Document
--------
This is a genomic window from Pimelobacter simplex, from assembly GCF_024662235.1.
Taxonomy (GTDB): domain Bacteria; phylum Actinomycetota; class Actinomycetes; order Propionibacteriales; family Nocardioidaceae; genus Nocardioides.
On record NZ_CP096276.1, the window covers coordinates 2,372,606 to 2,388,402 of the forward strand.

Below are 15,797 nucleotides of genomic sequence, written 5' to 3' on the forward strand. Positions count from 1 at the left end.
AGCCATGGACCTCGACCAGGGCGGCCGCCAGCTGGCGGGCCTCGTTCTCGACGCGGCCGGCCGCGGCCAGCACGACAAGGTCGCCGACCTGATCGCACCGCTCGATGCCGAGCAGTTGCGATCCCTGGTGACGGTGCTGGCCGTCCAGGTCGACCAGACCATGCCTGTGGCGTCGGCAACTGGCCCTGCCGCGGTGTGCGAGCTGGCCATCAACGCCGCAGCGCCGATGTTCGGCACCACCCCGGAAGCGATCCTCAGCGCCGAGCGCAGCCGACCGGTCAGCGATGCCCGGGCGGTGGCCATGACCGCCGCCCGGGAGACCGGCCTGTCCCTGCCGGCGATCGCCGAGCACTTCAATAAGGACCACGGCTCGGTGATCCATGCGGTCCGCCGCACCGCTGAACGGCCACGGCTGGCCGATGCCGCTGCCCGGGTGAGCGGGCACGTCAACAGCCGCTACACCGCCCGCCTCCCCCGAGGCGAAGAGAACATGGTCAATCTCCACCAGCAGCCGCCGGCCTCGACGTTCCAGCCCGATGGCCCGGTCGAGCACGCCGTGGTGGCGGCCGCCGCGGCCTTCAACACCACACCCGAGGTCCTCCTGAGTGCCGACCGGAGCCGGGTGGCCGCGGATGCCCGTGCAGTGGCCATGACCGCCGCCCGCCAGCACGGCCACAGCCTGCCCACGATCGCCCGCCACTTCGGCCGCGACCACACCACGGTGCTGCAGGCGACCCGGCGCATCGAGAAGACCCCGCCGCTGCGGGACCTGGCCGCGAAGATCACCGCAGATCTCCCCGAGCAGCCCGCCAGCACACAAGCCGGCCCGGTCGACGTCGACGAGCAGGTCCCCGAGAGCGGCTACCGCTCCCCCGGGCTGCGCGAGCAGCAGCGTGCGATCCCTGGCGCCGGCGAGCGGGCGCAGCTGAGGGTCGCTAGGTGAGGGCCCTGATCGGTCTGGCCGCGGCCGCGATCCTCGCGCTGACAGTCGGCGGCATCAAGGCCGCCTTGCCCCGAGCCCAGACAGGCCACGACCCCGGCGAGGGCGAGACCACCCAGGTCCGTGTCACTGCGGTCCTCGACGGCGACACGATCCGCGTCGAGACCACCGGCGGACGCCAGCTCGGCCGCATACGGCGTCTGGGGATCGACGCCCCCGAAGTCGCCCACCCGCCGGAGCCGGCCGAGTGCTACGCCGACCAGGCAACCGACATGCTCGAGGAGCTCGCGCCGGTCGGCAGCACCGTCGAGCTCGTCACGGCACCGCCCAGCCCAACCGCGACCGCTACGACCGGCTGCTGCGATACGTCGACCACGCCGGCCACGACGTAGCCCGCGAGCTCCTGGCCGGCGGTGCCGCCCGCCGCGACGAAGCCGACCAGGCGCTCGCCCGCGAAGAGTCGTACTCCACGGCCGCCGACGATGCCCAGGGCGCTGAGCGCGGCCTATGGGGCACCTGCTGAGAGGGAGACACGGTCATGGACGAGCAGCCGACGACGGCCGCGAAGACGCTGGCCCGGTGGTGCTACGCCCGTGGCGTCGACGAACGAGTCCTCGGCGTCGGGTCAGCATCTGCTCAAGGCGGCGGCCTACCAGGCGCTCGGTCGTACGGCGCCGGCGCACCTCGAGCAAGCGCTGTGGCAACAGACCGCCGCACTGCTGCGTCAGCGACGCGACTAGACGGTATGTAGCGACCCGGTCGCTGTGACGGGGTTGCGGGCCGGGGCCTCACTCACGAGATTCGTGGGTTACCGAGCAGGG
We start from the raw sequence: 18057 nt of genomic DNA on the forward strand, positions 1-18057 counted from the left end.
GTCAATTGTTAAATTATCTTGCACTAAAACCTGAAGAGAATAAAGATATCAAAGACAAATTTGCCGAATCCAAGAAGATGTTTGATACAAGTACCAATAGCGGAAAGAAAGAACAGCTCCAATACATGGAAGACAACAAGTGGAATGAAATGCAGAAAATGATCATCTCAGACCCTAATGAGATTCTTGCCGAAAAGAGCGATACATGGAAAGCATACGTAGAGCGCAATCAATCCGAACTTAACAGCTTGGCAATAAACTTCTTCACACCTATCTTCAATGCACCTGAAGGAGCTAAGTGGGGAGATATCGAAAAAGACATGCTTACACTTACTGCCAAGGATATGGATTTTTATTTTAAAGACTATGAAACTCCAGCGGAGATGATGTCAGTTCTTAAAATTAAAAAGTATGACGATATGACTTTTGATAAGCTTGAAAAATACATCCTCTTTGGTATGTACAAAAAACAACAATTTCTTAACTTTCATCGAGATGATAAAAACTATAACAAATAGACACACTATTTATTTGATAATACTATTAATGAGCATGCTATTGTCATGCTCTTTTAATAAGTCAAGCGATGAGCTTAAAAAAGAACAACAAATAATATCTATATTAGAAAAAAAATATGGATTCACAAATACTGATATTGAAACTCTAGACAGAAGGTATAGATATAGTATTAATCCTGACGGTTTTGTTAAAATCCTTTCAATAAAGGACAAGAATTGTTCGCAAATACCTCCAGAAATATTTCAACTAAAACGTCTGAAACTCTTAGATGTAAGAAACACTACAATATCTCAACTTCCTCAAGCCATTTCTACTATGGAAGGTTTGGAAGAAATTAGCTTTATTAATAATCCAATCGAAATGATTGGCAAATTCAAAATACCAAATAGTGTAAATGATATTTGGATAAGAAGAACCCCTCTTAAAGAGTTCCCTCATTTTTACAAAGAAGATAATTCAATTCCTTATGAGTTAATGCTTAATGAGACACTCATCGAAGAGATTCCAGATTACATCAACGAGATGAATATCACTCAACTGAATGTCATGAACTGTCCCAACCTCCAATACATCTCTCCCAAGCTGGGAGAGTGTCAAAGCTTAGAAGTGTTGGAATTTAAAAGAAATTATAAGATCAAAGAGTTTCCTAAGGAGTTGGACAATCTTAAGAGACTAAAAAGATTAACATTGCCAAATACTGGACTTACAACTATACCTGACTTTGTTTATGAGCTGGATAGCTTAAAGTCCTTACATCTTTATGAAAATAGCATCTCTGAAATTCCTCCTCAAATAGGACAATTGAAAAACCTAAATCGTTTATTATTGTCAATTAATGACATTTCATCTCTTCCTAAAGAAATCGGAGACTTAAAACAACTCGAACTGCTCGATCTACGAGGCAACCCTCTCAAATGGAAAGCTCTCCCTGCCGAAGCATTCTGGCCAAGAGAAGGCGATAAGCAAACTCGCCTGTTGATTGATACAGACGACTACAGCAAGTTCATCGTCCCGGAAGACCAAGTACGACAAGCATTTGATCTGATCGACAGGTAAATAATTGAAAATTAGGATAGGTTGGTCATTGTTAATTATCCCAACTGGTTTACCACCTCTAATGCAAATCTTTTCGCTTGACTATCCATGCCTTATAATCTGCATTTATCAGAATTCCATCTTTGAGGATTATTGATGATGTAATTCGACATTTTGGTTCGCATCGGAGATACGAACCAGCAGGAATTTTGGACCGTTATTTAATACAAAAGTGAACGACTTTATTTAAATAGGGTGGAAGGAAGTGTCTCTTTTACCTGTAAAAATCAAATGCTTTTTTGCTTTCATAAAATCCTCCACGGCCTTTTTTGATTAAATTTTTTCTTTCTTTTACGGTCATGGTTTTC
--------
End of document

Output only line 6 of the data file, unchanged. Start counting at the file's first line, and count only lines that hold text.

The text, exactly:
We start from the raw sequence: 18057 nt of genomic DNA on the forward strand, positions 1-18057 counted from the left end.